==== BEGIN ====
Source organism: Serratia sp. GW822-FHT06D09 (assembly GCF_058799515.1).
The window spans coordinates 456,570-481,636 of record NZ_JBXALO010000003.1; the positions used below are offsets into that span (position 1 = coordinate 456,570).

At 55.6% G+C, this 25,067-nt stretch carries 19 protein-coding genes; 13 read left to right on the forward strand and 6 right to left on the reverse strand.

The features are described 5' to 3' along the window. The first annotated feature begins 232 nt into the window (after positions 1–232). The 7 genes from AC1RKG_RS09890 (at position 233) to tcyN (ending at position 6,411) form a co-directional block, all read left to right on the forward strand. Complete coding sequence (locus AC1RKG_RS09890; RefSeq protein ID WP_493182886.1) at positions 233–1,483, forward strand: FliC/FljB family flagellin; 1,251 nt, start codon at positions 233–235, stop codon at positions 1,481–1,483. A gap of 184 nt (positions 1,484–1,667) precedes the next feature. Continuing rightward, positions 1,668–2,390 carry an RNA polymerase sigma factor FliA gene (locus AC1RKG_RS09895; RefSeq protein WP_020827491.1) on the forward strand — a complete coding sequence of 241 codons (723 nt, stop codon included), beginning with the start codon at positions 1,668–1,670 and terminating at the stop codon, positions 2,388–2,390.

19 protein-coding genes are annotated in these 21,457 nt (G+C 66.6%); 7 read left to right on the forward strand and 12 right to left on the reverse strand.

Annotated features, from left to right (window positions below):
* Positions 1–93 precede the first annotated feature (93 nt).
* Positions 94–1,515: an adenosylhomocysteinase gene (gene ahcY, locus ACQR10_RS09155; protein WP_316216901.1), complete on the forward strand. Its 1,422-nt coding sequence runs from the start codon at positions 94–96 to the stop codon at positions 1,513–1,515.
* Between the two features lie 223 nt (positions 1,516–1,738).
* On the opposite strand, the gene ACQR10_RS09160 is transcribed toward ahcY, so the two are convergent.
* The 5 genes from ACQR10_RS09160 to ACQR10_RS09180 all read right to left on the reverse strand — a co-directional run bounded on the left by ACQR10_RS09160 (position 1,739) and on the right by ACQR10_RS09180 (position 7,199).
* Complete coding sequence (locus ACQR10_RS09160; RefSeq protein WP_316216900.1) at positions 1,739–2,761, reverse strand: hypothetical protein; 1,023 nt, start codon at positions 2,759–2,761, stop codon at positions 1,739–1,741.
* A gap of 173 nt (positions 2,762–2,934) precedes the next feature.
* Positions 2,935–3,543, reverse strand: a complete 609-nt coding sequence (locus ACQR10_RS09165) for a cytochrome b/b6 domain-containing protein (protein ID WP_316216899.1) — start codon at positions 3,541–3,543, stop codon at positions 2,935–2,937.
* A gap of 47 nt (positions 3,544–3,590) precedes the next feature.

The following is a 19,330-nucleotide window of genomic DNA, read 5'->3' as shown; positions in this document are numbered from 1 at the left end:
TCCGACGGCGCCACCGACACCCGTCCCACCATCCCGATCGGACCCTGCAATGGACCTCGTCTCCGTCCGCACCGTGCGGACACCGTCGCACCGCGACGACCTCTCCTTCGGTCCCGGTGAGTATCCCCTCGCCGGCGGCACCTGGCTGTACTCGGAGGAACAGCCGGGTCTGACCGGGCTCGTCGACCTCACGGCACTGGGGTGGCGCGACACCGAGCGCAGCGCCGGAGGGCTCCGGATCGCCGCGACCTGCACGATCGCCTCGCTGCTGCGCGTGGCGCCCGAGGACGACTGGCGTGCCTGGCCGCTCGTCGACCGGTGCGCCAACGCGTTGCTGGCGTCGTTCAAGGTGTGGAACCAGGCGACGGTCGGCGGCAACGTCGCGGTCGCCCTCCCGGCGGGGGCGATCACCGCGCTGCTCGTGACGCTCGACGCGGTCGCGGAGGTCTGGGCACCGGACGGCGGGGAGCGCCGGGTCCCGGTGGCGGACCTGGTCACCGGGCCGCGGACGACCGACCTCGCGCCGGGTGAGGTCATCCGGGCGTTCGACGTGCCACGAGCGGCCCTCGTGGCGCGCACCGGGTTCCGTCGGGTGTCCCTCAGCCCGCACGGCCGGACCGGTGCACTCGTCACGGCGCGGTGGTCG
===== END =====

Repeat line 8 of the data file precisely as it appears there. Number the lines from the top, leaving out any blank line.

* Positions 94–1,515: an adenosylhomocysteinase gene (gene ahcY, locus ACQR10_RS09155; protein WP_316216901.1), complete on the forward strand. Its 1,422-nt coding sequence runs from the start codon at positions 94–96 to the stop codon at positions 1,513–1,515.